The ‘new evidence’ brought forward by two sources has finally been acknowledged by the U.S. Attorney’s office.     Photo by jenny kirchner

The public information officer of the U.S. Attorney’s office in Los Angeles has now confirmed at least part of the “new evidence” that resulted in the United States’ dismissal of the 2013 Mountain Fire lawsuit against Dr. Tarek M. Al-Shawaf and his Mountain Center property caretakers, the Nowlins.

“The new evidence does include statements from the United States Forest Service (USFS) first responders [firefighters],” wrote Thom Mrozek, public information officer of the U.S. Attorney’s office, in a recent email to the Town Crier. 

“I based this on the L.A. Times story, which appeared to be an accurate portrayal,” said Mrozek, who did not divulge when the U.S. Attorney’s office first learned of this new eye-witness account from the two USFS first-responding firefighters.

According to the Los Angeles Times story, Lawrence Goda told the Los Angeles Times that the two USFS firefighters indicated to him that the ignition point of the blaze was not on Al-Shawaf’s property. But after reading the Los Angeles Times story, Goda assured the Town Crier that the firefighters did not tell him that the fire started off Al-Shawaf’s property. He also said he did not tell the Los Angeles Times that, either. 

Goda said the two USFS firefighters told him only that the ignition point was hundreds of feet away from the junction box, which is what he told the Los Angeles Times, he said. 

However, by saying that the Los Angeles Times story appeared to be accurate to him, Mrozek was seemingly confirming that the statement by the two USFS firefighters, as made to the U.S. Attorney’s office own investigators, was that the fire started off Al-Shawaf’s property. The Town Crier wrote back to Mrozek and inquired about this, asking if Mrozek could confirm that version directly.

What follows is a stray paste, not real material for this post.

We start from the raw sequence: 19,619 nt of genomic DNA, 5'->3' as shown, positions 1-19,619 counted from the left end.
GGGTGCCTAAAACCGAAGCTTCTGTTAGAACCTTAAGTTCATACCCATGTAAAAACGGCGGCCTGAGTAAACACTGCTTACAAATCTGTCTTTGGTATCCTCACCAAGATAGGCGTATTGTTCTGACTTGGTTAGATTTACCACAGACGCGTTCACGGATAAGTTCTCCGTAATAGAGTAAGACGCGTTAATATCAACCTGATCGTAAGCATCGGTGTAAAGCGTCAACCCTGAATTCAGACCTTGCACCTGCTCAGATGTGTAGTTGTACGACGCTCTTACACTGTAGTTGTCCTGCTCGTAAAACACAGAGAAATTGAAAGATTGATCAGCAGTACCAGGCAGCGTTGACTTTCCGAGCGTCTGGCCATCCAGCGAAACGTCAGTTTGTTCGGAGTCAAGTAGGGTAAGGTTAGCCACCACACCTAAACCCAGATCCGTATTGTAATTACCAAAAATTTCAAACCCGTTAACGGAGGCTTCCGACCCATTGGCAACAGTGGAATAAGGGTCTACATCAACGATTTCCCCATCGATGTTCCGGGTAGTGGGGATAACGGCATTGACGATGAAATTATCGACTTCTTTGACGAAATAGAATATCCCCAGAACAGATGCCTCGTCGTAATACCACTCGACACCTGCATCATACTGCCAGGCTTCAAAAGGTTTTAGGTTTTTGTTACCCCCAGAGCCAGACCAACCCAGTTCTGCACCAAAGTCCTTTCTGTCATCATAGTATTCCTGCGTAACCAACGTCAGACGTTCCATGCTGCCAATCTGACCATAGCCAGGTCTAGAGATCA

Mrozek replied quickly saying, “I’m trying to run down an attorney to confirm my recollection … which coincides with what Goda told you. I didn’t realize the Times reported that witnesses said the fire started off the property.”

The Town Crier continues to await further explanation from Mrozek, once he contacts an attorney who can confirm, or not confirm, Mrozek’s recollection regarding the two USFS firefighters’ statements.

Either way, the two USFS firefighters’ statements are important because they appear to contradict the conclusion of Cal Fire investigators that the fire started as a result of a faulty electrical junction box on Al-Shawaf’s Mountain Center property. 

Attorney Jim Lance, Al-Shawaf’s defense counsel, met Goda in February for breakfast at the Mission Inn in Riverside and learned then and there of the two USFS firefighters’ statements from Goda himself. Lance almost certainly would have brought the firefighters’ statements to the attention of the U.S. Attorney. Thereafter, perhaps realizing that the two USFS firefighters’ statements cast doubt on Cal Fire’s investigative report, the U.S. Attorneys decided to drop the lawsuit against Al-Shawaf and the Nowlins. 

There still is no indication as to when the U.S. Attorney’s office first learned of the two USFS Firefighters’ statements. Was it when Lance gave them this information earlier this year or did U.S. Attorney’s investigators really learn this information a year ago around the same time as Goda? 

The Town Crier will press for and report on further information from the U.S. Attorney’s office regarding this matter. The question still remains: What started the 2013 Mountain Fire?